Saline Co. workers frustrated with not getting paid on time - WSIL-TV 3 Southern Illinois

Saline Co. workers frustrated with not getting paid on time

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SALINE CO. -- Several Saline County employees showed up to work heated Thursday morning, after waking up and finding out they didn’t get paid on time. 

"I was told by one of our board members that it was a hornet’s nest today,” said Saline County Treasurer Jeff Murrie.

Murrie found himself in the same boat as dozens of other county employees, when he discovered his paycheck didn't make it into his bank account on time, setting off a domino effect in workers' finances.

“We had some that had to pick up some medication at noon and the money wasn’t in the bank so they could not pick up their medication," Murrie said.

Murrie said he and about 50-60 other county employees received their payments about twelve hours late.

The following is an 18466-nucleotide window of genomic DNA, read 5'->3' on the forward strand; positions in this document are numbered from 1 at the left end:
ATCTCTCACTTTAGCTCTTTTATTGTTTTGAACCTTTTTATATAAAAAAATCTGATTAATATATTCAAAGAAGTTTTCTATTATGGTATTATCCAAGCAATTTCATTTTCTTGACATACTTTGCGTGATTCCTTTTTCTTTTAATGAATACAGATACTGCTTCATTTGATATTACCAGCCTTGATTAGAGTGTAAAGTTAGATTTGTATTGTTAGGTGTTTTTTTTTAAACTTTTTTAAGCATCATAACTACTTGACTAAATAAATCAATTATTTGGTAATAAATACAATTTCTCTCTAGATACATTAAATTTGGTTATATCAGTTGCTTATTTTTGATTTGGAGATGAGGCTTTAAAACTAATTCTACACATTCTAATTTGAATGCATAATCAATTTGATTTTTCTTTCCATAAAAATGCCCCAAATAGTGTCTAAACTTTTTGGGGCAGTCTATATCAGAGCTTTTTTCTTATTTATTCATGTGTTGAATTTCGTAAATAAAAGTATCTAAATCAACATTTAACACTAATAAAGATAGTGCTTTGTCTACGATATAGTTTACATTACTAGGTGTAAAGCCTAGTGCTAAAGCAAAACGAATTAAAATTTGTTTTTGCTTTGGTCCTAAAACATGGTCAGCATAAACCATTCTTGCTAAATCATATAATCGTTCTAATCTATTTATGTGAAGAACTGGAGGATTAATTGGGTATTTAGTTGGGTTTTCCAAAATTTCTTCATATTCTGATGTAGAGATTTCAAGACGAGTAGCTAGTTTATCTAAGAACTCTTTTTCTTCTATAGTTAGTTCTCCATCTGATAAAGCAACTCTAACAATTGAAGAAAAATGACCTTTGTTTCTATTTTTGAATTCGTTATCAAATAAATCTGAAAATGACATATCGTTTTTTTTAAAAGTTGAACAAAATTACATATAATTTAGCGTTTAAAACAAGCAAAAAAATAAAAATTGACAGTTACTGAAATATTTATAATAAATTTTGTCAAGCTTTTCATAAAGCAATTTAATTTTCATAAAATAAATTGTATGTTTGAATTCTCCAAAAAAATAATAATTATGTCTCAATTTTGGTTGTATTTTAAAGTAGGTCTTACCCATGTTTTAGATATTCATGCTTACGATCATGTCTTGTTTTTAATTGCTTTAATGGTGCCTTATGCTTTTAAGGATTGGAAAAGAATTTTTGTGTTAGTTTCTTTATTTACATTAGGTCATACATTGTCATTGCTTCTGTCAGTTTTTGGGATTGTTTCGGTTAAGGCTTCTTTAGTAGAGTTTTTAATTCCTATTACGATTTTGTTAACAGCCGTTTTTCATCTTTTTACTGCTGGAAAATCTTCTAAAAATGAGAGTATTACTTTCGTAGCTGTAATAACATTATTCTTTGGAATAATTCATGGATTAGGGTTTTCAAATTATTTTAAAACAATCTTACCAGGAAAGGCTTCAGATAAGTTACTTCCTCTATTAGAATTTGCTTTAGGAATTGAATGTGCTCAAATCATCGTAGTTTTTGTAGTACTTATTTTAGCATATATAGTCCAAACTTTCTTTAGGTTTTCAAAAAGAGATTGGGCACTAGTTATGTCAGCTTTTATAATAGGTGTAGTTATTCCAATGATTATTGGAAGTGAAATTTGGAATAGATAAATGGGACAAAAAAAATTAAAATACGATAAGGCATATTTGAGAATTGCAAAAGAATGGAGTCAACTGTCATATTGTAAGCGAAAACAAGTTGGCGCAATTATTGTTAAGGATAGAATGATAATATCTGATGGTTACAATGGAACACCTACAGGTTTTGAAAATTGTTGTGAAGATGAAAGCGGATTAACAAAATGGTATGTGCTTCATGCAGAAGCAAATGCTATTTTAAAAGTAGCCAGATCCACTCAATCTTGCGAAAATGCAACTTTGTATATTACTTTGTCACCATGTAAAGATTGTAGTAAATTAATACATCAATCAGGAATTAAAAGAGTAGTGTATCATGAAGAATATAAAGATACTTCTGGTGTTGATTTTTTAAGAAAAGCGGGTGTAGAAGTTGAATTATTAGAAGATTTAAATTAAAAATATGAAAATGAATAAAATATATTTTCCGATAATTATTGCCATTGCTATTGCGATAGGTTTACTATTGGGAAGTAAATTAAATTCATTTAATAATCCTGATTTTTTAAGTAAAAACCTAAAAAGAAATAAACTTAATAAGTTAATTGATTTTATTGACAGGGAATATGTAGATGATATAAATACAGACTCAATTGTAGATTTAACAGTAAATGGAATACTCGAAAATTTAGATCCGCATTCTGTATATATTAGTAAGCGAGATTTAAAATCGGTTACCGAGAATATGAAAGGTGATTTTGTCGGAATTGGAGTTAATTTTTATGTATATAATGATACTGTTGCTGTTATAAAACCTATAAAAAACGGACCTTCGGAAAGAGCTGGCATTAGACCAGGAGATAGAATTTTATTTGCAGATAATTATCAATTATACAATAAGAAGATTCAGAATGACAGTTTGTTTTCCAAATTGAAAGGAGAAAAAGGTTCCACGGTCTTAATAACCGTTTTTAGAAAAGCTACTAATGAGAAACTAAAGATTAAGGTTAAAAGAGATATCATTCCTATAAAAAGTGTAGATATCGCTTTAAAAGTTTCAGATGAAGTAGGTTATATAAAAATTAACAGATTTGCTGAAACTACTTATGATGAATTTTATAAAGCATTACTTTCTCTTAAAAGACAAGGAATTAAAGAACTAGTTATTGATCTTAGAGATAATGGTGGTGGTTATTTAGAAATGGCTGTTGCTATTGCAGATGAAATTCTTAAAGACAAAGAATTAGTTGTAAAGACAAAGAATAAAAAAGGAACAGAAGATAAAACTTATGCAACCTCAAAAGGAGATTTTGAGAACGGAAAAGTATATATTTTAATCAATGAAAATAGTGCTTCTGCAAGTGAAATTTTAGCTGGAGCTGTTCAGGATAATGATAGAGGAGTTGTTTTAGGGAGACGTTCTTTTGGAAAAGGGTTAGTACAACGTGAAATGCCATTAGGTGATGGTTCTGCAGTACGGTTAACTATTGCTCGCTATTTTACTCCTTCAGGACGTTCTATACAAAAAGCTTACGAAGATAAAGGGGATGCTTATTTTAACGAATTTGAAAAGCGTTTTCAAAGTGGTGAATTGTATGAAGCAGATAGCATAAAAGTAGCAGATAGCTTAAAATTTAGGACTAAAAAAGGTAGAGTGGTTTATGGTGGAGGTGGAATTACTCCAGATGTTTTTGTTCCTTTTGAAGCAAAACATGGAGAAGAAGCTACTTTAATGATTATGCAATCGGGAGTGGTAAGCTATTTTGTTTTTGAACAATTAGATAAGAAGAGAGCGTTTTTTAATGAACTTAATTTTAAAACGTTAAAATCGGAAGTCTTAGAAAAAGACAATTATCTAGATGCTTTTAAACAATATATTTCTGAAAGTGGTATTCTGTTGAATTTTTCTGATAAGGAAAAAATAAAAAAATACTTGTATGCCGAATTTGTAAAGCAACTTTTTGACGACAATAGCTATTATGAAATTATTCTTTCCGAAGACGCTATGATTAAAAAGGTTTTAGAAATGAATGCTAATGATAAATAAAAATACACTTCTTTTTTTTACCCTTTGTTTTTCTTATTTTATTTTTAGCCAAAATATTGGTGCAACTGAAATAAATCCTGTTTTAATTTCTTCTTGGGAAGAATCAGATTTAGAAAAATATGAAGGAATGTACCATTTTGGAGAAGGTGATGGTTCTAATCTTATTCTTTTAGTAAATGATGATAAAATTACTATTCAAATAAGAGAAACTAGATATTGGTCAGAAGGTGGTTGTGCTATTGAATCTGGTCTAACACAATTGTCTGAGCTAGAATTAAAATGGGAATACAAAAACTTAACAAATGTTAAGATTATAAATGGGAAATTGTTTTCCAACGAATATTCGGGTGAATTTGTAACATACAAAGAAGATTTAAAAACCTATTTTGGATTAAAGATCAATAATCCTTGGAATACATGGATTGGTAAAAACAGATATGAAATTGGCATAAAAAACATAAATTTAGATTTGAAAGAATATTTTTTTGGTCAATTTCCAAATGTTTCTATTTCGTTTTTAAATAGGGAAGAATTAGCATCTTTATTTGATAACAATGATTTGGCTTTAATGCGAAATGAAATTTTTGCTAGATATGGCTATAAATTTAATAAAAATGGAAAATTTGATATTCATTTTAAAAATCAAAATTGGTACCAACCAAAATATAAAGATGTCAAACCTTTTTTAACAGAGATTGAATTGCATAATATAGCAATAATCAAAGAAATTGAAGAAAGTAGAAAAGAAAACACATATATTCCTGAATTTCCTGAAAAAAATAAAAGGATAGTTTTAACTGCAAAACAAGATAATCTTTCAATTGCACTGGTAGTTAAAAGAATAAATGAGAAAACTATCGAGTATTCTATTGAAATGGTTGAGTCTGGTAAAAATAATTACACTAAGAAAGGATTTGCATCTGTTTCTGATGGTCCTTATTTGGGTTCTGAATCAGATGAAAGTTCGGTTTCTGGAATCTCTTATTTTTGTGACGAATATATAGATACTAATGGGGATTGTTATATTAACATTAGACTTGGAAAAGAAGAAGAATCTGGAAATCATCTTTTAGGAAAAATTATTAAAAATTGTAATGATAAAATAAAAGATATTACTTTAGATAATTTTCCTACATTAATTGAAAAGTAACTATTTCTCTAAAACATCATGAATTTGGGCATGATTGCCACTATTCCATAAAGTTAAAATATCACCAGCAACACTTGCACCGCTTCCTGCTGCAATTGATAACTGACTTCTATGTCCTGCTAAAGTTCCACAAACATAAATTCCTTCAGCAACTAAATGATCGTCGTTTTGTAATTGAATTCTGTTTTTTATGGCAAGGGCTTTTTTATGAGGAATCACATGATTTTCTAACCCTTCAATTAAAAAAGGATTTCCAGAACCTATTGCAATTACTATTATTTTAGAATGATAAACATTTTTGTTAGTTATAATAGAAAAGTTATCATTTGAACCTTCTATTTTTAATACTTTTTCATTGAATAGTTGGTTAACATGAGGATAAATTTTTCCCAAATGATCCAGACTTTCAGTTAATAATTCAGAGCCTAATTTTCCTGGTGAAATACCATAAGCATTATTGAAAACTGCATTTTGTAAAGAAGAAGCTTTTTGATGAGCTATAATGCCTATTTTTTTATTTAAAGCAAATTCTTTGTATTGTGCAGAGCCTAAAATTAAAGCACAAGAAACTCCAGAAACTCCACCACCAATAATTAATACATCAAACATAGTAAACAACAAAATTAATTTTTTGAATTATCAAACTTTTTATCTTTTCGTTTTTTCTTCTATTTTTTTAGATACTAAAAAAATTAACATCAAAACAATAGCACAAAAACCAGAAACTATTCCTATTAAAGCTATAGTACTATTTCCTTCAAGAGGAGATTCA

Legence Bank Operatons Department sent a letter to county employees describing a discrepancy in the way the bank received the payroll file from the Saline County Clerk’s Office.

“The bank didn’t realize that until yesterday evening that they didn’t receive it," Murrie said. 

The letter describes how the clerk’s office did not send the payroll file through the cash management system. Instead, they attached it to an email, which county workers call irregular. 

“It was a little bit of some issues on both ends," said Saline County Clerk Kim Buchanan, who also wasn't paid on time. "It was sent in a timely manner, for the employees to be paid."

Buchanan, who's come under fire for her management style, told News 3 she didn't go into the office during normal work hours Thursday to care for a sick family member. She added the chief deputy from her department, who sent the payroll file, was in the office.

We caught Buchanan as she entered the office around 5 p.m.

“The bank has ensured us that everything will be taken care of," Buchanan said. "We will increase our communication and whatever we need to do to make sure this doesn’t happen."

That’s something county workers, like Murrie, hope he and others can count on, so they can pay their bills on time.

“Maybe this is just a one-time deal, I’m hoping that’s all it is," Murrie said. "We survived it, we got by it, but it was really, really hectic this morning."

County leaders plan to follow up and keep a closer eye to make sure this doesn’t happen again.

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